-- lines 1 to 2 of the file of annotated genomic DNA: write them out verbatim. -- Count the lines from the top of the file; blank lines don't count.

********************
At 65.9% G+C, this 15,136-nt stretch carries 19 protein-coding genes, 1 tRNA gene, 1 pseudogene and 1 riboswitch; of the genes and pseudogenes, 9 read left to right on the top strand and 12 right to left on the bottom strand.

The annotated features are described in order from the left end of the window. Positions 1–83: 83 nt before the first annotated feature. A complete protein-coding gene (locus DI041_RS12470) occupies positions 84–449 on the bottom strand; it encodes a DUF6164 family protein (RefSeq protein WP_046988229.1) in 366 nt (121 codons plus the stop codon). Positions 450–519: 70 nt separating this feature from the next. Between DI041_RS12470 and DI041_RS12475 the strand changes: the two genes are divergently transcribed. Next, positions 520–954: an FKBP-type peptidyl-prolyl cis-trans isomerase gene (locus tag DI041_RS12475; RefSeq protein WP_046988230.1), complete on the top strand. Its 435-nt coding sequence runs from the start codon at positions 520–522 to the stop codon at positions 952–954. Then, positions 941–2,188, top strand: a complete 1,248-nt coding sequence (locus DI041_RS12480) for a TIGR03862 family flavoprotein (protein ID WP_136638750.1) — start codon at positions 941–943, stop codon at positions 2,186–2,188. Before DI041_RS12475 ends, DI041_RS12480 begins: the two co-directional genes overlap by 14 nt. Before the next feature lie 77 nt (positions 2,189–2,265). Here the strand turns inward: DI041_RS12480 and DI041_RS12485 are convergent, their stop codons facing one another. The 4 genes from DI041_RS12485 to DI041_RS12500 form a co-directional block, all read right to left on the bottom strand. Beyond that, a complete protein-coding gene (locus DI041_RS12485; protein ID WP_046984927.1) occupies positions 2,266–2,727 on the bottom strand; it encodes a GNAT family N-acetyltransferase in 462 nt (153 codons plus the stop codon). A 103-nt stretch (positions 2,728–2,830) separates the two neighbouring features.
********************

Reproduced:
At 65.9% G+C, this 15,136-nt stretch carries 19 protein-coding genes, 1 tRNA gene, 1 pseudogene and 1 riboswitch; of the genes and pseudogenes, 9 read left to right on the top strand and 12 right to left on the bottom strand.

The annotated features are described in order from the left end of the window. Positions 1–83: 83 nt before the first annotated feature. A complete protein-coding gene (locus DI041_RS12470) occupies positions 84–449 on the bottom strand; it encodes a DUF6164 family protein (RefSeq protein WP_046988229.1) in 366 nt (121 codons plus the stop codon). Positions 450–519: 70 nt separating this feature from the next. Between DI041_RS12470 and DI041_RS12475 the strand changes: the two genes are divergently transcribed. Next, positions 520–954: an FKBP-type peptidyl-prolyl cis-trans isomerase gene (locus tag DI041_RS12475; RefSeq protein WP_046988230.1), complete on the top strand. Its 435-nt coding sequence runs from the start codon at positions 520–522 to the stop codon at positions 952–954. Then, positions 941–2,188, top strand: a complete 1,248-nt coding sequence (locus DI041_RS12480) for a TIGR03862 family flavoprotein (protein ID WP_136638750.1) — start codon at positions 941–943, stop codon at positions 2,186–2,188. Before DI041_RS12475 ends, DI041_RS12480 begins: the two co-directional genes overlap by 14 nt. Before the next feature lie 77 nt (positions 2,189–2,265). Here the strand turns inward: DI041_RS12480 and DI041_RS12485 are convergent, their stop codons facing one another. The 4 genes from DI041_RS12485 to DI041_RS12500 form a co-directional block, all read right to left on the bottom strand. Beyond that, a complete protein-coding gene (locus DI041_RS12485; protein ID WP_046984927.1) occupies positions 2,266–2,727 on the bottom strand; it encodes a GNAT family N-acetyltransferase in 462 nt (153 codons plus the stop codon). A 103-nt stretch (positions 2,728–2,830) separates the two neighbouring features.